A Safety Board for Hedge Funds

Date: Monday, November 17, 2008
Author: Joe Nocera, Executive Suite Blogs.nytimes.com

Although it received almost no mention in the media, a panel of academic witnesses preceded the five hedge fund billionaires who appeared Thursday before the House Committee on Oversight and Government Reform, which is led by Representative Henry A. Waxman. One of the specialists was Andrew W. Lo, the M.I.T. professor who is both an expert on, and participant in, the hedge fund industry.

In the course of his testimony — most of which centered on the need for regulators to have access to hedge fund data that would allow them to assess the risk — he trotted out what I think is a very intriguing idea. He would like to see the government set up a small agency, modeled along the lines of the National Transportation Safety Board, that would investigate hedge fund blow-ups in the same fashion the N.T.S.B. investigates airline crashes.

Here is how he described the idea in his written testimony:

The most pressing regulatory change with respect to the financial system is to provide the public with information regarding those institutions that have “blown up,” i.e. failed in one sense or another. This could be accomplished by establishing an independent investigatory agency or department patterned after the National Transportation Safety Board, e.g., a “Capital Markets Safety Board,” in which a dedicated and experienced team of forensic accountants, lawyers and financial engineers sift through the wreckage of every failed financial institution and produces a publicly available report documenting the details of each failure and providing recommendations for avoiding such fates in the future.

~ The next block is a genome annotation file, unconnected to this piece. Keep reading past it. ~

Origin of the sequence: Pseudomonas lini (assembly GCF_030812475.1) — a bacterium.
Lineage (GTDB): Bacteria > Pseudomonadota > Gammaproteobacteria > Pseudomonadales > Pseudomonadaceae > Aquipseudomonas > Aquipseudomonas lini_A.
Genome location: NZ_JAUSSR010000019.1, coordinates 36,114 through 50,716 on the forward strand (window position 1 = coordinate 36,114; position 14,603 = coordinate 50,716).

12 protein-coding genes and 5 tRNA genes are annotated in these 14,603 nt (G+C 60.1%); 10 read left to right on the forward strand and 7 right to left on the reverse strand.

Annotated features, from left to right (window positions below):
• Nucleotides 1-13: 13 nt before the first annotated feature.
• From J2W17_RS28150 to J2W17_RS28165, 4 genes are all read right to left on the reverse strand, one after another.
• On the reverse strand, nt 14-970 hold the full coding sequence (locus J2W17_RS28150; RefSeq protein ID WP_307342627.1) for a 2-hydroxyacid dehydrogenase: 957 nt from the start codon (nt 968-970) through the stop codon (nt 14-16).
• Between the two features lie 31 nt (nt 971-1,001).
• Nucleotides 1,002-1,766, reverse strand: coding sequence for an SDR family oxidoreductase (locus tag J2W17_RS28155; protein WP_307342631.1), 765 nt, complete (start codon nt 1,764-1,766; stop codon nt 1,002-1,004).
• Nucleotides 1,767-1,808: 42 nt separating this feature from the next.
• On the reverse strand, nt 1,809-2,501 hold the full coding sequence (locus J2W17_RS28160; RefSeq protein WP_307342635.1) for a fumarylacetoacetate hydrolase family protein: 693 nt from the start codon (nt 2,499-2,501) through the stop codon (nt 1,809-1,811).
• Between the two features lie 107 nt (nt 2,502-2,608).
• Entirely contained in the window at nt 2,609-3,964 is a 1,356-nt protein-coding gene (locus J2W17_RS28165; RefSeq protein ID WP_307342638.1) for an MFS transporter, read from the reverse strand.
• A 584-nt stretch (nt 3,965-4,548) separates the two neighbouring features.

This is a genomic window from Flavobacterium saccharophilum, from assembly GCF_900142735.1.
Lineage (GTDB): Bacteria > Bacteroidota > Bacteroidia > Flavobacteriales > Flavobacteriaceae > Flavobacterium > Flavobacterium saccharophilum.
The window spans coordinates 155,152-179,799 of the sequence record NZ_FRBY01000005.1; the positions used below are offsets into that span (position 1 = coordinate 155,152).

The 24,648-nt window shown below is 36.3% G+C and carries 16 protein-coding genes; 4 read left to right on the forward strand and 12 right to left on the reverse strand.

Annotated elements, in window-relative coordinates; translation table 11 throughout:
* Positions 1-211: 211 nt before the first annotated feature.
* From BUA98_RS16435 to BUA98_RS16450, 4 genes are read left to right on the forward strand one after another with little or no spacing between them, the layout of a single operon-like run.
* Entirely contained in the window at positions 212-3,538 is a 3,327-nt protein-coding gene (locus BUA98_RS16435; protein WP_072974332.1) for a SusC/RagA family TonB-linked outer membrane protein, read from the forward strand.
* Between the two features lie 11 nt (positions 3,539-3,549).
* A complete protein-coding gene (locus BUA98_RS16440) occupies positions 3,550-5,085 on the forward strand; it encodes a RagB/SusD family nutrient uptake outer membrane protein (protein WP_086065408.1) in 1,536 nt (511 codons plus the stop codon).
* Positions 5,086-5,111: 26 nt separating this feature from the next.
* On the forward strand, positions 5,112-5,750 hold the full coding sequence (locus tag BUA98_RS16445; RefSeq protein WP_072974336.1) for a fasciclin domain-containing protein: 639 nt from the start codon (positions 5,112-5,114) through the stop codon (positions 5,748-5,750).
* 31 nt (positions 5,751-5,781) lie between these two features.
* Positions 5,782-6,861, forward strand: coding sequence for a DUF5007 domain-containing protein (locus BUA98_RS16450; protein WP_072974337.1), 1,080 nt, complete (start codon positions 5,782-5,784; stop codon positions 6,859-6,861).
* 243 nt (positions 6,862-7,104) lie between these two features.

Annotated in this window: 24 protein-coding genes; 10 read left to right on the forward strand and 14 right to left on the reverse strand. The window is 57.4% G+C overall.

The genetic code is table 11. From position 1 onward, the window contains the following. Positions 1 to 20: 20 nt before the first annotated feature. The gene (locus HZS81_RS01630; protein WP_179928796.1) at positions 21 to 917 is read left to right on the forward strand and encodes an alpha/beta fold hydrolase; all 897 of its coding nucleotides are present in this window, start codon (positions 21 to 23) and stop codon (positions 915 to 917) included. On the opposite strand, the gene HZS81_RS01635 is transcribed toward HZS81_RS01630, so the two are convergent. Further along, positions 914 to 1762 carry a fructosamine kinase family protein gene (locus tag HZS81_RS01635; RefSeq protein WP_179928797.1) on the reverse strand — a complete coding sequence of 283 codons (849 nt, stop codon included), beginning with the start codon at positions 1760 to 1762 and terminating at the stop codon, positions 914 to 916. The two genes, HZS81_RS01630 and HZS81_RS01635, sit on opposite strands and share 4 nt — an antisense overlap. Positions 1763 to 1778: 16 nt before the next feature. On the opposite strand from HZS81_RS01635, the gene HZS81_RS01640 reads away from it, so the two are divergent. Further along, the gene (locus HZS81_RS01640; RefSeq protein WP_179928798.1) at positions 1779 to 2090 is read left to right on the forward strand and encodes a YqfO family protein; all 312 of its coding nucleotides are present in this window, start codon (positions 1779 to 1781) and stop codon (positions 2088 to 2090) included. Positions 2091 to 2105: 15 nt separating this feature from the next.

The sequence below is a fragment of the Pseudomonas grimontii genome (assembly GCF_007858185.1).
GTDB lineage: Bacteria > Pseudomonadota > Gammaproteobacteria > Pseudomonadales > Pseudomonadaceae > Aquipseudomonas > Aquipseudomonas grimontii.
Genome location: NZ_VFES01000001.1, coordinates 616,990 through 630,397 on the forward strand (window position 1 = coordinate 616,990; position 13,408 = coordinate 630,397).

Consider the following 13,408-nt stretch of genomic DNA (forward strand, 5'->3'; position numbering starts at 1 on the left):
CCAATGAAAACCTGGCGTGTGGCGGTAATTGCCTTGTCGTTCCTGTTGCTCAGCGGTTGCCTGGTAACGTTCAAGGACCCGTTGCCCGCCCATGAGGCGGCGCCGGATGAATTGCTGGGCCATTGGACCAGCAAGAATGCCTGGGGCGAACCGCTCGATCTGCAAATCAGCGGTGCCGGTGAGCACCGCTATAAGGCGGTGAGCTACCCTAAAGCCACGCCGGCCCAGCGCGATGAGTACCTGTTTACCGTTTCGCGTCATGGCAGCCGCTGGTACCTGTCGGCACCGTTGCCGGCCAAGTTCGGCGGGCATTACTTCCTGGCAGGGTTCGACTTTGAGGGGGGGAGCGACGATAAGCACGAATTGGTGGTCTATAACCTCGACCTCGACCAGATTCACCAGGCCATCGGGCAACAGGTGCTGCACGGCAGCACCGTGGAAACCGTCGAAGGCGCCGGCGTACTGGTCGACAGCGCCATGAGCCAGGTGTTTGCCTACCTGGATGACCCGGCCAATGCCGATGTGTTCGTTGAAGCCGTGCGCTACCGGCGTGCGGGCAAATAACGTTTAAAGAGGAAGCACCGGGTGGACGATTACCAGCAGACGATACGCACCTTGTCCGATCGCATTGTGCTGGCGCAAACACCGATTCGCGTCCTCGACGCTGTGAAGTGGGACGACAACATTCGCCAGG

The board, he later explained, would have several purposes. It would report to the public, just as the N.T.S.B. does, about what had gone wrong — a level of transparency that simply does not exist today. (Do we really understand the details of what brought down the hedge fund Amaranth last year, for instance?) Thus it would help stem some of the “confusion and fear” (Mr. Lo’s words) when a hedge fund goes bust. Mr. Lo also believes that the agency should have a dedicated “team of public relations professionals” whose job it would be “to establish clear and regular lines with the public.”

In addition, the agency would help inform regulators about what constituted excess risk, and when it ought to step in to prevent blowups. In other words, it would allow the government to better understand what causes failures — just as the N.T.S.B. has helped the government understand what causes airline crashes. In so doing, the N.T.S.B. has made it possible for federal aviation officials to pass regulations that have greatly improved airline safety.

This idea seems so sensible I do not know why anybody has not suggested it before. My column this week is about the Waxman hearing as well as another hearing this week, at Barney Frank’s Financial Services Committee. Your feedback is welcome on the column — and also on Mr. Lo’s nifty idea.